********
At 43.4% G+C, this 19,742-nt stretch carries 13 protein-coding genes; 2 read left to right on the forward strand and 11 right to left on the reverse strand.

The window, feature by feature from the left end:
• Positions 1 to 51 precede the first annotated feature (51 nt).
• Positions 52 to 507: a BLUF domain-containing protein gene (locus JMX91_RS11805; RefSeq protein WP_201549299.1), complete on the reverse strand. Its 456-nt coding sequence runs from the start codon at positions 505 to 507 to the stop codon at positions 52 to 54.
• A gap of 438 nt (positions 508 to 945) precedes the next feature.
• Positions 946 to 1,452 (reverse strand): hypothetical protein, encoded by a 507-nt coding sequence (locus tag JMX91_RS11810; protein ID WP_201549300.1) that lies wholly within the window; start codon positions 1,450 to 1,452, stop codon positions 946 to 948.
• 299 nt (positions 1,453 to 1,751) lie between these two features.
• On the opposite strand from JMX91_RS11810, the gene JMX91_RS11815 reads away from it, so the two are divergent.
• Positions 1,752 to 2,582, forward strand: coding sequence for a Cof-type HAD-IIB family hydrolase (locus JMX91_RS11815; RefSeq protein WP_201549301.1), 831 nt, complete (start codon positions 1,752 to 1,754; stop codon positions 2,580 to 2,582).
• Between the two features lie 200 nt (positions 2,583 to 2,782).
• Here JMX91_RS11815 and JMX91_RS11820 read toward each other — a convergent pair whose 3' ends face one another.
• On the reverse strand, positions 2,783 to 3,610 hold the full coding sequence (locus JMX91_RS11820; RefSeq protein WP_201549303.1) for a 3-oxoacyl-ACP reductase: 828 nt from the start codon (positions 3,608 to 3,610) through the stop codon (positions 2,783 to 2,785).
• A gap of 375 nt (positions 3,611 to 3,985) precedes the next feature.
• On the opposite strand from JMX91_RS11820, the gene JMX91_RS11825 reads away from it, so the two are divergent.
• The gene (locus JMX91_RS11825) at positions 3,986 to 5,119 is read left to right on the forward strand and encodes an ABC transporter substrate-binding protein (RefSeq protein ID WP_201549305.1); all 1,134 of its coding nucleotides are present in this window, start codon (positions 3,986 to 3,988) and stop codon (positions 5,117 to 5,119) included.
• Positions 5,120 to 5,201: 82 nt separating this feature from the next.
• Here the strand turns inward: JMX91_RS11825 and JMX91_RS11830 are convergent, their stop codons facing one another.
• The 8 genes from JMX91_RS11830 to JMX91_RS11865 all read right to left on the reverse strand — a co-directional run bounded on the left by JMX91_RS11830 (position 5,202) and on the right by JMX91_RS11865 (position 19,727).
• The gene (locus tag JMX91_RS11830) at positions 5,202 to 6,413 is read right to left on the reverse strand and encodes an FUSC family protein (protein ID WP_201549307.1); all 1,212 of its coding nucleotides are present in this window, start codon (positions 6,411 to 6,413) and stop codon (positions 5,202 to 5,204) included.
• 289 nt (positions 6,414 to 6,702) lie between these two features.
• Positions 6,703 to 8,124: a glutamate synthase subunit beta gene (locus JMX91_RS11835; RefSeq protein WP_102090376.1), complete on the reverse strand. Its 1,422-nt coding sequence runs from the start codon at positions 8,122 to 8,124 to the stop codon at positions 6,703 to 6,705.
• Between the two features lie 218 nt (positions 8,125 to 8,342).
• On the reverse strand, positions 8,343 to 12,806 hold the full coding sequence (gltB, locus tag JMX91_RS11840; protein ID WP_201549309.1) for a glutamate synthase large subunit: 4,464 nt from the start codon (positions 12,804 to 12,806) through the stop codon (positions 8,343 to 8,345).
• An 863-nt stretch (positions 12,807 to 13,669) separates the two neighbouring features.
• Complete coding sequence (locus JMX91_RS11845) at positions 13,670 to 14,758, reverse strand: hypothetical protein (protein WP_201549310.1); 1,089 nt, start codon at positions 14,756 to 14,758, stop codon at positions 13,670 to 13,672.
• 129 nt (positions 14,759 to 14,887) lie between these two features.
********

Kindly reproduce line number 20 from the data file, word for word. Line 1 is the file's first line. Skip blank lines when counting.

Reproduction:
• 289 nt (positions 6,414 to 6,702) lie between these two features.